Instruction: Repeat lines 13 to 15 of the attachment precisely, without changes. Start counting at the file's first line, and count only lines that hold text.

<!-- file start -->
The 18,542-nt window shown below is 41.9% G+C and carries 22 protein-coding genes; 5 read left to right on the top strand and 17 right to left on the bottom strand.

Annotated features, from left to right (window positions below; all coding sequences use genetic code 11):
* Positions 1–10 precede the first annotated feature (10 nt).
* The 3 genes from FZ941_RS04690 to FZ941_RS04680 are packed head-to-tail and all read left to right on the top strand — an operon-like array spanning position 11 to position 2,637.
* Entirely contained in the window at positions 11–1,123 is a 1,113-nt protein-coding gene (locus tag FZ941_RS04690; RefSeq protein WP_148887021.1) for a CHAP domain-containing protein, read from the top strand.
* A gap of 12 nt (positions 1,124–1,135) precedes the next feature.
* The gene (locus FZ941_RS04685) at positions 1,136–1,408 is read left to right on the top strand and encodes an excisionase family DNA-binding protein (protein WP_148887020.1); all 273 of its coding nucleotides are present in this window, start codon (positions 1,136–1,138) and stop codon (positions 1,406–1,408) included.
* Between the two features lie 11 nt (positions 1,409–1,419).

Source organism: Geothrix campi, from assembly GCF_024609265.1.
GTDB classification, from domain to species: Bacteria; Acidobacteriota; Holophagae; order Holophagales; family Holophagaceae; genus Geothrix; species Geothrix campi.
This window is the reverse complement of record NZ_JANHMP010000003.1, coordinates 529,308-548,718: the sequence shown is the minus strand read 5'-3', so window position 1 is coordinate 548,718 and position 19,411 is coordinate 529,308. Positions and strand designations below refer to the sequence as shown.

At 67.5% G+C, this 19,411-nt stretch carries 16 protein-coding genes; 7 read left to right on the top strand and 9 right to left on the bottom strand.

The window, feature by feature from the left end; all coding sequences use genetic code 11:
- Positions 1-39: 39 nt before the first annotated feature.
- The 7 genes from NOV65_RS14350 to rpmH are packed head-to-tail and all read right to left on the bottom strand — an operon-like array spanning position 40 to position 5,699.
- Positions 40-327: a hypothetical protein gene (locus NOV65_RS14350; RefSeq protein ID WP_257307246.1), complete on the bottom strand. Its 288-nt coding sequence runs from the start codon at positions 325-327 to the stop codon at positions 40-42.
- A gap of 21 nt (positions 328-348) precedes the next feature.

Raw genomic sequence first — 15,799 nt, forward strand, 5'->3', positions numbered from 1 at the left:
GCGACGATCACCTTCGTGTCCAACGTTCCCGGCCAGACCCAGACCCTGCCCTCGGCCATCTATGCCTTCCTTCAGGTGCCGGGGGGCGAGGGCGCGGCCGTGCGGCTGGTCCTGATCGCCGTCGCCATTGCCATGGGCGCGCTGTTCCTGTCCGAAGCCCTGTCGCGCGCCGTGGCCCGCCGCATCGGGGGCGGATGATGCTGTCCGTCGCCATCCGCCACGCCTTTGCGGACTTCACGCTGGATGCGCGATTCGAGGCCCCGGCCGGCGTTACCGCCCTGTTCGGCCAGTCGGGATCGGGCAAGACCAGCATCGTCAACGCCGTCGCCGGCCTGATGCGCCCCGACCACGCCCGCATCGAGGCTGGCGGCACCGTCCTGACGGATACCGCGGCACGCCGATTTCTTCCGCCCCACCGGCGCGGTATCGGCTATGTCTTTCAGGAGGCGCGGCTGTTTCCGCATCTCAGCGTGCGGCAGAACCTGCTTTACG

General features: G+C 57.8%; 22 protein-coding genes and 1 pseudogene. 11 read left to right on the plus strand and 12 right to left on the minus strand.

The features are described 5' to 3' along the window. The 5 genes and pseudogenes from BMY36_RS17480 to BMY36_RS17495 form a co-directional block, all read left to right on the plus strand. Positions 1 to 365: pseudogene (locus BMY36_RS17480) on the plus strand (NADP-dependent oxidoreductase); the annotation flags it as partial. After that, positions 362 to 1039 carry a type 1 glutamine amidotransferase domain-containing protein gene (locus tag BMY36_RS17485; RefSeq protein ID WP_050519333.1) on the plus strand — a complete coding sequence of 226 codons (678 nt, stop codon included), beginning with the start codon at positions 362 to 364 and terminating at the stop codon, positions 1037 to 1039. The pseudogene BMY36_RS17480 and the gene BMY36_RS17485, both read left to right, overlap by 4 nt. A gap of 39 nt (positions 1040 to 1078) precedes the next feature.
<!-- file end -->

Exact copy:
The window, feature by feature from the left end; all coding sequences use genetic code 11:
- Positions 1-39: 39 nt before the first annotated feature.
- The 7 genes from NOV65_RS14350 to rpmH are packed head-to-tail and all read right to left on the bottom strand — an operon-like array spanning position 40 to position 5,699.